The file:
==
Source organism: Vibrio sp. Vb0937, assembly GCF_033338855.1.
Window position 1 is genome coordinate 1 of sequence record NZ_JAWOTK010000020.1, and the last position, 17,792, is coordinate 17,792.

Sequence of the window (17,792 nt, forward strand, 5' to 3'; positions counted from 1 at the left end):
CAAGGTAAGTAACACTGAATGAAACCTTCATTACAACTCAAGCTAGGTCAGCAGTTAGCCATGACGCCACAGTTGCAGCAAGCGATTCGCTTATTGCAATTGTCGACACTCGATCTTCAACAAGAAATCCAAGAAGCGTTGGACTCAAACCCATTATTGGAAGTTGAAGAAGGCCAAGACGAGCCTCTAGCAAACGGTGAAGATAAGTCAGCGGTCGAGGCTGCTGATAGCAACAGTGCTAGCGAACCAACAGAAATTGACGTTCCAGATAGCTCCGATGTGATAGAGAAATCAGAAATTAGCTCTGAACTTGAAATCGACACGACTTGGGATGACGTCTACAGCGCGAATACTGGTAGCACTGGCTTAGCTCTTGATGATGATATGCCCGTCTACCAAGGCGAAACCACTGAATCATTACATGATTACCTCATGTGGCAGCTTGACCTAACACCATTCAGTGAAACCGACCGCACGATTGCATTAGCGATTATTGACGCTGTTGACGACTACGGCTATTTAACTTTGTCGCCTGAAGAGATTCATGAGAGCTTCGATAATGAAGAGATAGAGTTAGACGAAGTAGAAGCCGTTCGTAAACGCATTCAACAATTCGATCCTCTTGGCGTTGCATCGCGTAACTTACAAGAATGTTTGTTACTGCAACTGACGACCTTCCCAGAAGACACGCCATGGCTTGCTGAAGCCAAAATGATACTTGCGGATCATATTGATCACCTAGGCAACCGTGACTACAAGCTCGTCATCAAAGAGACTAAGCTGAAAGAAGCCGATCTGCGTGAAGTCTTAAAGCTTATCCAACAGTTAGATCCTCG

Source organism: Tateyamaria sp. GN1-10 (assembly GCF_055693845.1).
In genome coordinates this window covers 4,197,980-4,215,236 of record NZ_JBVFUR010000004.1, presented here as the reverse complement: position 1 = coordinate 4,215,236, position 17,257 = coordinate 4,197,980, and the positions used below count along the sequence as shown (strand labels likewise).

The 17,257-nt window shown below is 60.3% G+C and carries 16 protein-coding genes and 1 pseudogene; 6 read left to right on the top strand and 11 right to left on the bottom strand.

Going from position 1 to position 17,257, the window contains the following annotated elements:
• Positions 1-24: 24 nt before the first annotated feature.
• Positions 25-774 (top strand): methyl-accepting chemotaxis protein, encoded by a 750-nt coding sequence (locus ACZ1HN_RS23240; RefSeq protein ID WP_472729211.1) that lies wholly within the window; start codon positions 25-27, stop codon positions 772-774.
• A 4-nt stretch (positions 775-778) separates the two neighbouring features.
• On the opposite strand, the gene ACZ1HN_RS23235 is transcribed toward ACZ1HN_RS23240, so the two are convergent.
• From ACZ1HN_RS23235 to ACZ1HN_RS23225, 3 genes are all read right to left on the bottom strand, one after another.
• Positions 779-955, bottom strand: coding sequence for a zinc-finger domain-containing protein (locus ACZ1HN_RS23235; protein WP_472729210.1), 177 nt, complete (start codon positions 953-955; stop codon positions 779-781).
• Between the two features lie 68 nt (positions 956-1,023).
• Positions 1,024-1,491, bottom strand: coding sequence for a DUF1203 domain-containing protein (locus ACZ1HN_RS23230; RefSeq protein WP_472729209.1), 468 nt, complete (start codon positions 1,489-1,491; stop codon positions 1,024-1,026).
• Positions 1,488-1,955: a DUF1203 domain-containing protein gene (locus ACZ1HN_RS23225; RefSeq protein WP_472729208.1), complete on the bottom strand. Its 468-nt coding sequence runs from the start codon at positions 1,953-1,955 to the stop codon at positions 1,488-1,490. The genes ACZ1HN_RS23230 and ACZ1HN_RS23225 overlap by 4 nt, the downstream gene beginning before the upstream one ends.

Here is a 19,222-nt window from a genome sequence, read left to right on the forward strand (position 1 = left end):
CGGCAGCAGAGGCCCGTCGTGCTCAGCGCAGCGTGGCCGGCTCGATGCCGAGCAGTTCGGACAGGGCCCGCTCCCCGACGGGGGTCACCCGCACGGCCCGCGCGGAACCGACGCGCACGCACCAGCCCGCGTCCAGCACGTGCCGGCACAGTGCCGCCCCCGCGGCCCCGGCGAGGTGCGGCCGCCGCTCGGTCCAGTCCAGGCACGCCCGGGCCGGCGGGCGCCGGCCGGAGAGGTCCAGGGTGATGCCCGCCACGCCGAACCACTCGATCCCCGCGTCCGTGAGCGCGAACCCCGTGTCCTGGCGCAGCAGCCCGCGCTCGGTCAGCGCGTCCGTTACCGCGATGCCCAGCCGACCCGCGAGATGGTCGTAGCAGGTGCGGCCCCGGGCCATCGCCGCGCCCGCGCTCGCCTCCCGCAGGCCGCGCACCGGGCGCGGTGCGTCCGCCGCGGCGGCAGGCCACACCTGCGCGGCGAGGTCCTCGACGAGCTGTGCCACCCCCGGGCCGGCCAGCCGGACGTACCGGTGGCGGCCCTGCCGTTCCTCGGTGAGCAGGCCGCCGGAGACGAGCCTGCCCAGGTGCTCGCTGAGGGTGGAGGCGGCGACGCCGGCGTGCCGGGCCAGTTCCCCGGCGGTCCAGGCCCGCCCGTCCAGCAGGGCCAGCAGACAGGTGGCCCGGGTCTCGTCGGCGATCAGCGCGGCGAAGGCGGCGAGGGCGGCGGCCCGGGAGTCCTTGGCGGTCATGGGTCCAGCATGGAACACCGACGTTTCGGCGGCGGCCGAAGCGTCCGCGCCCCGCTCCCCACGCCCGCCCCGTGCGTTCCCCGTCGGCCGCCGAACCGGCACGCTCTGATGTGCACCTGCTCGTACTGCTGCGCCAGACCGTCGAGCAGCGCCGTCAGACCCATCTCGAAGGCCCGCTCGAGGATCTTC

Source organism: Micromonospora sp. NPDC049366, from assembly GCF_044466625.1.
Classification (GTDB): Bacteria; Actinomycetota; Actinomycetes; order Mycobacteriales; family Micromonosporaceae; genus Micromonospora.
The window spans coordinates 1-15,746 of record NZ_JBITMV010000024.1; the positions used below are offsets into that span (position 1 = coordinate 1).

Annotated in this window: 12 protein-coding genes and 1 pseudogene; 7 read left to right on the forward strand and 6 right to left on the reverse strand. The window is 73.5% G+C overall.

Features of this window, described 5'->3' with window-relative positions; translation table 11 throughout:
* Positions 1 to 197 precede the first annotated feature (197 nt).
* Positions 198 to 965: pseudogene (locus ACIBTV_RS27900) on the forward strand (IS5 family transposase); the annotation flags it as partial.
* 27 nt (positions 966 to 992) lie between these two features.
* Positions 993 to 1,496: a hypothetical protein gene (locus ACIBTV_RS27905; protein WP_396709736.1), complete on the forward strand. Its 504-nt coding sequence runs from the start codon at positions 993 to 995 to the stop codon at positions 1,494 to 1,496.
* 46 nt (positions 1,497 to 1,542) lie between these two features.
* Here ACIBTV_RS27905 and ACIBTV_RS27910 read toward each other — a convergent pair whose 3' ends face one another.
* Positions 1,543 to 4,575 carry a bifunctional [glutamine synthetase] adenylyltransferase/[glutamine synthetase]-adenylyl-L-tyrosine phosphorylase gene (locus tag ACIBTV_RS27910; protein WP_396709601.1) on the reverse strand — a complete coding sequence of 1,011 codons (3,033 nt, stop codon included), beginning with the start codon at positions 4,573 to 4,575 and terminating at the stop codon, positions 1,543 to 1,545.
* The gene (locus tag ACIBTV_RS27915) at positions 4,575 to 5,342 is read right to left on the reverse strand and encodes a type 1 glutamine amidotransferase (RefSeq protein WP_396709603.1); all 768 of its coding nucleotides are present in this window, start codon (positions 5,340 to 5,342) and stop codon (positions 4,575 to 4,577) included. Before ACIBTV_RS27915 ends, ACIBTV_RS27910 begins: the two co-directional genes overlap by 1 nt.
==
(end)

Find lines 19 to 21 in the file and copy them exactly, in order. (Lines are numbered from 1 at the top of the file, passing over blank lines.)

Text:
CGGCAGCAGAGGCCCGTCGTGCTCAGCGCAGCGTGGCCGGCTCGATGCCGAGCAGTTCGGACAGGGCCCGCTCCCCGACGGGGGTCACCCGCACGGCCCGCGCGGAACCGACGCGCACGCACCAGCCCGCGTCCAGCACGTGCCGGCACAGTGCCGCCCCCGCGGCCCCGGCGAGGTGCGGCCGCCGCTCGGTCCAGTCCAGGCACGCCCGGGCCGGCGGGCGCCGGCCGGAGAGGTCCAGGGTGATGCCCGCCACGCCGAACCACTCGATCCCCGCGTCCGTGAGCGCGAACCCCGTGTCCTGGCGCAGCAGCCCGCGCTCGGTCAGCGCGTCCGTTACCGCGATGCCCAGCCGACCCGCGAGATGGTCGTAGCAGGTGCGGCCCCGGGCCATCGCCGCGCCCGCGCTCGCCTCCCGCAGGCCGCGCACCGGGCGCGGTGCGTCCGCCGCGGCGGCAGGCCACACCTGCGCGGCGAGGTCCTCGACGAGCTGTGCCACCCCCGGGCCGGCCAGCCGGACGTACCGGTGGCGGCCCTGCCGTTCCTCGGTGAGCAGGCCGCCGGAGACGAGCCTGCCCAGGTGCTCGCTGAGGGTGGAGGCGGCGACGCCGGCGTGCCGGGCCAGTTCCCCGGCGGTCCAGGCCCGCCCGTCCAGCAGGGCCAGCAGACAGGTGGCCCGGGTCTCGTCGGCGATCAGCGCGGCGAAGGCGGCGAGGGCGGCGGCCCGGGAGTCCTTGGCGGTCATGGGTCCAGCATGGAACACCGACGTTTCGGCGGCGGCCGAAGCGTCCGCGCCCCGCTCCCCACGCCCGCCCCGTGCGTTCCCCGTCGGCCGCCGAACCGGCACGCTCTGATGTGCACCTGCTCGTACTGCTGCGCCAGACCGTCGAGCAGCGCCGTCAGACCCATCTCGAAGGCCCGCTCGAGGATCTTC

Source organism: Micromonospora sp. NPDC049366, from assembly GCF_044466625.1.
Classification (GTDB): Bacteria; Actinomycetota; Actinomycetes; order Mycobacteriales; family Micromonosporaceae; genus Micromonospora.